|dc.description.abstract||This thesis traces Huxley’s abiding preoccupation with mysticism, from his first
collection of poetry to his final novel Island (1962). The function of mystics, Huxley
argues in Grey Eminence (1941), is to dispel the ignorance of our benighted world by
letting in the light of ultimate Reality. A world without mystics, he writes, would be
‘totally blind and insane’, and he laments that at present ‘[w]e are dangerously far
advanced into the darkness’.
Chapter 1 examines the influence of mysticism on Huxley’s early work. Several of his
poems betray a mystical yearning; Gumbril is tantalised by intimations of the divine
Ground; however, it was not until Those Barren Leaves (1925) that Huxley created a
character who actively investigates ultimate Reality. Huxley’s disenchantment with
mysticism has traditionally been ascribed to the influence of D.H. Lawrence, but the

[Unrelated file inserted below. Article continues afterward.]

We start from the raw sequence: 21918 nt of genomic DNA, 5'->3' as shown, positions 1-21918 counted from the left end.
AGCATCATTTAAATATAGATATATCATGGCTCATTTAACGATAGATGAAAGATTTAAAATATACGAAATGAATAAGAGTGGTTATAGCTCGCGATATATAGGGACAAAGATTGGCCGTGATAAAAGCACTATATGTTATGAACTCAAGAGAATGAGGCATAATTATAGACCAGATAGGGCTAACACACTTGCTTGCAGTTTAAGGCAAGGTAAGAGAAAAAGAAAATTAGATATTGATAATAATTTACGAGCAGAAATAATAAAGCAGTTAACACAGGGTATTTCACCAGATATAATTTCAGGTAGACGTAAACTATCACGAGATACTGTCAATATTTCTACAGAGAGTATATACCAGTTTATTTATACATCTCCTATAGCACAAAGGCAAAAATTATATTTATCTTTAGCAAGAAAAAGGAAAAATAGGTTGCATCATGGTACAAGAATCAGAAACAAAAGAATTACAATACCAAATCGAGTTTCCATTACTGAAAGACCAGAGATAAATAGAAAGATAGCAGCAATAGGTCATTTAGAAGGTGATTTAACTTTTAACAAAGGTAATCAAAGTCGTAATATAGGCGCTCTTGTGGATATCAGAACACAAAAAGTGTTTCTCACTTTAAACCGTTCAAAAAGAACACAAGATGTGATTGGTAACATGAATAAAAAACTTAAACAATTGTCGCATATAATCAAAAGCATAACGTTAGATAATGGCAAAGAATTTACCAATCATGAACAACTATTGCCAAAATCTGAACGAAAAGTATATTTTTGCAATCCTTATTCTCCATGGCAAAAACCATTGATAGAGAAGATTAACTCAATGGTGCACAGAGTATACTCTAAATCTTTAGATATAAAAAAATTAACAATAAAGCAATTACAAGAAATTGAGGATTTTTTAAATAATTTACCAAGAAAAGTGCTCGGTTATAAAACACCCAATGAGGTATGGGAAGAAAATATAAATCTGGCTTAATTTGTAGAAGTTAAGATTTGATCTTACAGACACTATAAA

supposedly Lawrentian doctrine of life-worship that Huxley advocated was essentially
humanist, whereas for Lawrence life was a metaphysical force. Chapter 2 analyses
what it was that Huxley responded to in Lawrence, and the extent to which life-worship
actually conforms to Lawrence’s ideas. Chapter 3 examines Huxley’s transition from
intellectual elitism in the 1920s to his re-engagement with mysticism in the mid thirties.
As a result of his friendship with Gerald Heard, Huxley joined the Peace Pledge Union,
and it was a pacifist lecture tour that catalysed Huxley’s emigration to America in 1937.
In California, Huxley grew exasperated with Heard and increasingly turned to Jiddu
Krishnamurti for spiritual advice. Chapter 4 assesses the influence of these ‘problematic
gurus’. The final chapter examines the treatment of sex in Huxley’s work, from the
disillusioned romantics of his early fiction, to the reformed libertines who embrace
celibacy in an attempt to lead a more spiritual life, to the inhabitants of Pala, for whom
sex is a sacrament.||en_US